And I think this is a perfect strategy, Ashley. I don’t want to skip over this. This is really important because this shows your love, care, and commitment to not only your business partner, but to their family. If a situation like that happens, the last thing they’re going to want is to hear about your profit and loss. They’re going to want, like, “Here’s the money that Joe Schmo was involved with me. Here’s all of it. Go take care of whatever you need to take care of, and I’m going to take care of the asset and all of its problems. Here’s the money from the life insurance. Go and take care of yourself and your family during this situation,” because unfortunately, those things happen. The last thing you want is, “Oh, okay, your husband or your wife just passed away, but hey, we still got bills to pay and figure this out,” and just adding more stress.
So adding that life insurance, I think, is so important because it’s such a minimal cost monthly that comes out of the asset anyways, but it guarantees that business partners’ spouse, at least the financial strain won’t be there if something catastrophic like that happens.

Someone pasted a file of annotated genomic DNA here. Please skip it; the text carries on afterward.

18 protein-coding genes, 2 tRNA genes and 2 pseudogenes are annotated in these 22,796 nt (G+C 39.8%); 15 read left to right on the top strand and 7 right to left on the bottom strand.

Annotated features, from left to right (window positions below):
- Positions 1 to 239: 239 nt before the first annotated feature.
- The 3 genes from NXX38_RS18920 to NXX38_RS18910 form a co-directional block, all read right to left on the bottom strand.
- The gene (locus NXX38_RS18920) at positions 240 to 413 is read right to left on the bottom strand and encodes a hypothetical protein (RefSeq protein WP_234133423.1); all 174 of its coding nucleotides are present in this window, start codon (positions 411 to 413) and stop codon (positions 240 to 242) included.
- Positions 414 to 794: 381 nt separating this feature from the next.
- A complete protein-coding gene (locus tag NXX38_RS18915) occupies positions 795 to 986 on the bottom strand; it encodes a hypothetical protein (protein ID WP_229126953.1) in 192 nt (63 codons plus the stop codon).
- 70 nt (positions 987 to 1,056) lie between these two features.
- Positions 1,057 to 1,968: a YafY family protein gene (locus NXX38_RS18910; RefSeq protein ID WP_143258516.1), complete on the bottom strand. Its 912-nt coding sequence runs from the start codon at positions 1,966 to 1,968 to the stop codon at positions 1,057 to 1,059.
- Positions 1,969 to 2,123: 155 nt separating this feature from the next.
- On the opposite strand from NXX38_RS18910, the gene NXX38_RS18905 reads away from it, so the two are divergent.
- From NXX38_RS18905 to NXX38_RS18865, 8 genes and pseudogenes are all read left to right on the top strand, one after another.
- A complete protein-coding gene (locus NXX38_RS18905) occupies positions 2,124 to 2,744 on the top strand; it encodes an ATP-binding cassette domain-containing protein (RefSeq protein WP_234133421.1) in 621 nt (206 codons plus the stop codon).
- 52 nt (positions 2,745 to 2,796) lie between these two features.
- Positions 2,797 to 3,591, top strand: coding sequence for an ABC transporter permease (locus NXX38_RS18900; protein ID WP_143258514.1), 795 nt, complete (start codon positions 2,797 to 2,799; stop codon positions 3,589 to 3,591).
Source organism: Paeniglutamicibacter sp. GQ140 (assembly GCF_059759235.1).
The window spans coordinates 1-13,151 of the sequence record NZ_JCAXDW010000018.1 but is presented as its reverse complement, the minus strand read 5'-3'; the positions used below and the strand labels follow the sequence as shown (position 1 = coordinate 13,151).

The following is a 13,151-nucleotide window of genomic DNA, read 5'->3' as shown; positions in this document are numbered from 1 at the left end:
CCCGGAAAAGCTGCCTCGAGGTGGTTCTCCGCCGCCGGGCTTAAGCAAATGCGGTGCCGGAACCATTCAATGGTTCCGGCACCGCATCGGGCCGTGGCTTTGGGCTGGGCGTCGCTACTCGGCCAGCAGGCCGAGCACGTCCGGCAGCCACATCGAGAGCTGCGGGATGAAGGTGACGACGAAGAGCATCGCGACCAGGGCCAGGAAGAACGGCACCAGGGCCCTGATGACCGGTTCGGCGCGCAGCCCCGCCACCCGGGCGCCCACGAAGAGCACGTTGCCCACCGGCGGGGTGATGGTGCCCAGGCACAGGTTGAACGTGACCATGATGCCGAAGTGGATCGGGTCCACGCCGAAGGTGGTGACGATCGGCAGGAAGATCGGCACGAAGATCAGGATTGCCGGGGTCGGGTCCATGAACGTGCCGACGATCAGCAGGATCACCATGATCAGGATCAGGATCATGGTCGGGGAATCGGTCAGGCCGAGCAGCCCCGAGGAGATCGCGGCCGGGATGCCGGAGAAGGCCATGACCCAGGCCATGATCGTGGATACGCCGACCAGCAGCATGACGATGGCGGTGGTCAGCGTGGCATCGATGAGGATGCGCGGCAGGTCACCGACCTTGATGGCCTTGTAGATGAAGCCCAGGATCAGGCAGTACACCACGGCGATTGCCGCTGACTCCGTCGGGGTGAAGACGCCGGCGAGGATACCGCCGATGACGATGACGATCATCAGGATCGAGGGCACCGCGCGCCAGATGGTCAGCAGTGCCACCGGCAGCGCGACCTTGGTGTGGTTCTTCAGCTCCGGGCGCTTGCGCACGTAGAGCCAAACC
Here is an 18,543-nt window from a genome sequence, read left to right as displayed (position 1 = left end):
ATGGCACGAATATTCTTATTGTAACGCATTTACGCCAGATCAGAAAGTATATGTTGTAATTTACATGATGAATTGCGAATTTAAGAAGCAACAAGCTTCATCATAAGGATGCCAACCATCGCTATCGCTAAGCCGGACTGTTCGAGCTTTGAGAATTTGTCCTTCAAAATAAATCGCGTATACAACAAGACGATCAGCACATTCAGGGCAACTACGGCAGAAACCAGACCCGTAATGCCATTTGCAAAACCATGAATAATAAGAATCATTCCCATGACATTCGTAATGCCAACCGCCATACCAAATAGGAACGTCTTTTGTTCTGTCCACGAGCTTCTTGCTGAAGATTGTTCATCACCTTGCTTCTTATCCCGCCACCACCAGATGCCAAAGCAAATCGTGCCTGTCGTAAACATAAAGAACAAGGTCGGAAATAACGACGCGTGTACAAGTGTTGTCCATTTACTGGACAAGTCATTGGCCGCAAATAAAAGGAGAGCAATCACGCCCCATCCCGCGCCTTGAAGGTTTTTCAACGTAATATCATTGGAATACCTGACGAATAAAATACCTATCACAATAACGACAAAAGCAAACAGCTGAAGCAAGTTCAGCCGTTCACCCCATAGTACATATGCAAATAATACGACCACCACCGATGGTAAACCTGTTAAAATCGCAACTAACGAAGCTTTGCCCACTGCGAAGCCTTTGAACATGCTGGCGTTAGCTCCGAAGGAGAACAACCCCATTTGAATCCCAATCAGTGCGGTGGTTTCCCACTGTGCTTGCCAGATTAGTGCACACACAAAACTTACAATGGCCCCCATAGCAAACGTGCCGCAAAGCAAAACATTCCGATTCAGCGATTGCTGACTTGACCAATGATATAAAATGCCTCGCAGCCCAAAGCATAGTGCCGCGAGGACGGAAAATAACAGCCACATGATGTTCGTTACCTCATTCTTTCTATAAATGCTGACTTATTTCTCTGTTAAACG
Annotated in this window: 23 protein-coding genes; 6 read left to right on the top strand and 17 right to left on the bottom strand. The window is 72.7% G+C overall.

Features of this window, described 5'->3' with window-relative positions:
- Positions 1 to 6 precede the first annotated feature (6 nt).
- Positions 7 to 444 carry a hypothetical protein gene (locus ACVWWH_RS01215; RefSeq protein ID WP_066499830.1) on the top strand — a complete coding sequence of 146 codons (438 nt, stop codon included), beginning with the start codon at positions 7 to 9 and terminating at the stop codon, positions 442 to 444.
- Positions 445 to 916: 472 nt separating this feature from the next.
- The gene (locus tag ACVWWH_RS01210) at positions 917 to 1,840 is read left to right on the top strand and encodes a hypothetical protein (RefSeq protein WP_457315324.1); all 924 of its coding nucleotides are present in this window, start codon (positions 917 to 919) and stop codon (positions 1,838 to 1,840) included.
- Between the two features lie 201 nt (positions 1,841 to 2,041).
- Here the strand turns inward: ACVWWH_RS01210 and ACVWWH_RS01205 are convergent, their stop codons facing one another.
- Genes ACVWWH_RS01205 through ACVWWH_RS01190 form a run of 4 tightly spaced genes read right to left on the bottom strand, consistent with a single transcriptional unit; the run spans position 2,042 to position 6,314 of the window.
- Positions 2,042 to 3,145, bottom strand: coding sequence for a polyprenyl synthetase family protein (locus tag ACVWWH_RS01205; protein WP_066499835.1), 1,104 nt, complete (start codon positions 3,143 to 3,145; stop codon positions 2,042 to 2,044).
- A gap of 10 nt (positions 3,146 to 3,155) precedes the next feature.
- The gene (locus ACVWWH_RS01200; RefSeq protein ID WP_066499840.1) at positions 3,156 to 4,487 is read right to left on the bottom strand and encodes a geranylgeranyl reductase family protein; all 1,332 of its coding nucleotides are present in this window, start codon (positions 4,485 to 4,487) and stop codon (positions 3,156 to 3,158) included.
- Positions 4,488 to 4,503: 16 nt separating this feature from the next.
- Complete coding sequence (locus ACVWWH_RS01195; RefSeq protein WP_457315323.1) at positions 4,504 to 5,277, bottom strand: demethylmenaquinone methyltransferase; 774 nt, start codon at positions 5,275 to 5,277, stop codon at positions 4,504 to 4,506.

Ashley:
Yeah, and I look at my own husband. He doesn’t want to be partners with my other partners on real estate if something were to happen to me. He doesn’t want to have to deal with the properties, so my partners would retain ownership and he would get a cash payout and that would be to help our boys. And for even people who aren’t married, I mean, who … if you have a will … If something happened to you, who’s going to be the one that’s taking on that entity, and would they want to? I mean, maybe it’s your parents. I mean, do they want to be partners with your partner, and does your partner even want to be partners with them if something were to happen to you? And if you don’t have this life insurance policy in place, what happens if your partner can’t afford to pay your loved ones out? And then your loved ones are stuck trying to maybe sell that entity percentage. I don’t know.